Today's Hospitalist Magazine discusses the challenges of managing psychiatic patients in (medical) hospitals (via Dr. RW):
a young, depressed woman who presents to the ER after a suicide attempt with an overdose of benzodiazepines. The woman is often uninsured, and because there’s no bed at the county mental health facility, she is admitted to—and stays in—the medical ward.
The woman discussed in the above example may languish weeks on the medical ward waiting for a psychiatric bed (at a private psychiatric hospital or at a government psychiatric hospital) to open up- if she's lucky. If she's unlucky and committment paperwork has been filed, she may wait in jail for a psychiatric bed to open up. Assuming she's lucky and she gets to wait in a medical bed, who takes care of her? This role typically falls to the hospitalist (internist), who is often unprepared:
“some hospitalists are not comfortable prescribing the initial dose of certain psychiatric medications, like the newer antipsychotics.” While most hospitalists may be comfortable starting patients on antidepressants, “much further beyond that and their comfort level goes away.”
Of course, a psychiatrist (if available) is usually consulted, but he may only see the patient and leave a note several times a week.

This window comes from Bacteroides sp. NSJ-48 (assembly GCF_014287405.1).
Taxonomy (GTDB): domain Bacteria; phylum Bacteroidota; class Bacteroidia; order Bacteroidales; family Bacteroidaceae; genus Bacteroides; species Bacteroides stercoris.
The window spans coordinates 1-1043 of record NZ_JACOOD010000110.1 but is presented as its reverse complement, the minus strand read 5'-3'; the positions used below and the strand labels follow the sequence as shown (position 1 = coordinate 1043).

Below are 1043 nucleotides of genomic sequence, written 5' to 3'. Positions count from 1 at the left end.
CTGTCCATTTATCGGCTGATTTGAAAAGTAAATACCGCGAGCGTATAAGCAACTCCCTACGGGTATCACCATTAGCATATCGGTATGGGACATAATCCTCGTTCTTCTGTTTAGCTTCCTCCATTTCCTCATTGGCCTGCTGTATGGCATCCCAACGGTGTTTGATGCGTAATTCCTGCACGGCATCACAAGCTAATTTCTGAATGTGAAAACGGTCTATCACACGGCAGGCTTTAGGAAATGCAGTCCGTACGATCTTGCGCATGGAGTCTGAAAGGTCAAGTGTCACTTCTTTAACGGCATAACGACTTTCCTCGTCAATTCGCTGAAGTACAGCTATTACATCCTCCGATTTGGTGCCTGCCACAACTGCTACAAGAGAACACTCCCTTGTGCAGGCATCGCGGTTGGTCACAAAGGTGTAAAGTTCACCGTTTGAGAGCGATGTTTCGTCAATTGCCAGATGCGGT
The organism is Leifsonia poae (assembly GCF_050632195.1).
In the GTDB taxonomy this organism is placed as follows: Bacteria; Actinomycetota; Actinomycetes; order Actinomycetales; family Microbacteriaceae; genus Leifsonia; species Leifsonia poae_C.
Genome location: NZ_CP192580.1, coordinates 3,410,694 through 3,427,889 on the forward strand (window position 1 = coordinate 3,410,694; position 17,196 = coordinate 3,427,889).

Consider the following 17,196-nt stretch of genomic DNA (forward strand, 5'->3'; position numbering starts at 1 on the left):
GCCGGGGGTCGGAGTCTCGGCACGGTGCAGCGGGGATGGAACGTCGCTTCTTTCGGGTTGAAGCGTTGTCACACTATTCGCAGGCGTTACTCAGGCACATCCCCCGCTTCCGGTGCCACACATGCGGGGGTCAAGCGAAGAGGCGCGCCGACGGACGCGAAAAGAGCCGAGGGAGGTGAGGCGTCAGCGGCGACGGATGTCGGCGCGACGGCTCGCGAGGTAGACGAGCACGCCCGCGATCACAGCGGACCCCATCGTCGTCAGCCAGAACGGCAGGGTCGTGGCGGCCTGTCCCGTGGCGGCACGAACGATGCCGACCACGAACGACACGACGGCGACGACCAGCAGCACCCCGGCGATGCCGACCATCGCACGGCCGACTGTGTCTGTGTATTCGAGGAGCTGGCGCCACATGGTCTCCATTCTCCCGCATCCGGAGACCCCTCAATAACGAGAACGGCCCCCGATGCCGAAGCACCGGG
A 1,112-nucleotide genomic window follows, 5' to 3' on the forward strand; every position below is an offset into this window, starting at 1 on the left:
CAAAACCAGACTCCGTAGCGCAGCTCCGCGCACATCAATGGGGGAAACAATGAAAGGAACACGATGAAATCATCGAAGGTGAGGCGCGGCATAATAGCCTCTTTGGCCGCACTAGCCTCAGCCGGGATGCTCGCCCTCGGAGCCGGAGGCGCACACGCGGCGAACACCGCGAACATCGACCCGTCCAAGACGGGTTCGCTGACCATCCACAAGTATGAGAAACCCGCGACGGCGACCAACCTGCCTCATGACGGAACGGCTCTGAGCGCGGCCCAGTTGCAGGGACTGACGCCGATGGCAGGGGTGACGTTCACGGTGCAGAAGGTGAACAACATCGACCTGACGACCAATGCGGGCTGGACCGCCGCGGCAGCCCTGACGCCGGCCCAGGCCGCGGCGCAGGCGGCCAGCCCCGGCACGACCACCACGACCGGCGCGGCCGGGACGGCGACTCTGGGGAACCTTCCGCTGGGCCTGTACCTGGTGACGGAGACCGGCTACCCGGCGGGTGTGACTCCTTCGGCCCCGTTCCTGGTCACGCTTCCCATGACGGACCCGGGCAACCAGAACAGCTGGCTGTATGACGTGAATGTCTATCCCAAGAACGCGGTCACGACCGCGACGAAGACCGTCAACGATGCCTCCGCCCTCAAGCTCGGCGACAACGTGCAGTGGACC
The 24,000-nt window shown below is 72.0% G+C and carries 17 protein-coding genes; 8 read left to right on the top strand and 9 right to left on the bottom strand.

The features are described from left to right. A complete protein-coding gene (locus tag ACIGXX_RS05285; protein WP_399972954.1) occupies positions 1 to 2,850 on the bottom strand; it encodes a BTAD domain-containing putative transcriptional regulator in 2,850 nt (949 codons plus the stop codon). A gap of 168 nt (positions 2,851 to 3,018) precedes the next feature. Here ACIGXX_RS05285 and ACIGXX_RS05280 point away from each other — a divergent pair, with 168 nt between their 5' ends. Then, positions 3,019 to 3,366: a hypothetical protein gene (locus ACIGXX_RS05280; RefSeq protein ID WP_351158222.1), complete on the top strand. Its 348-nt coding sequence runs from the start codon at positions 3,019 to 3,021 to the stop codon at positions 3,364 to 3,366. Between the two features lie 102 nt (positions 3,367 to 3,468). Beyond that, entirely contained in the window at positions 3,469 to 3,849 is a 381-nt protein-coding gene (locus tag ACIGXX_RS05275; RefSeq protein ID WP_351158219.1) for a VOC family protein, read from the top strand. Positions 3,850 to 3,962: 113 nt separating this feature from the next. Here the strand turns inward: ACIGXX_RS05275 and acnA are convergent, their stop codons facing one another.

Here are some possible solutions:
1. Reopen psychiatric wards in general hospitals. only 25% of general medical hospitals still have dedicated psychiatric units. Not profitable, so probably won't happen.
2. Open up Med/Psych wards in general hospitals. Not profitable, so probably won't happen. In addition, there are huge insurance issues with Med/Psych wards- mental health care is often covered by a mental health carve out, so the medical insurer and the psychiatric insurer will sometimes each try to deny responsibility for covering the hospitalization.
3. Give psychiatrists admitting/attending privileges at general hospitals and have them be the attending for the patient (after medical stablization). To get psychiatrists to do this, they will have to be subsidized by the hospital like many hospitalists are. Not profitable, so probably won't happen. In addition, there are the insurance issues discussed in #2.
4. The hospitalist groups could hire psychiatric nurse practitioners to help them manage these patients (using some of the subsidy they get from the hospital). Probably the most viable solution.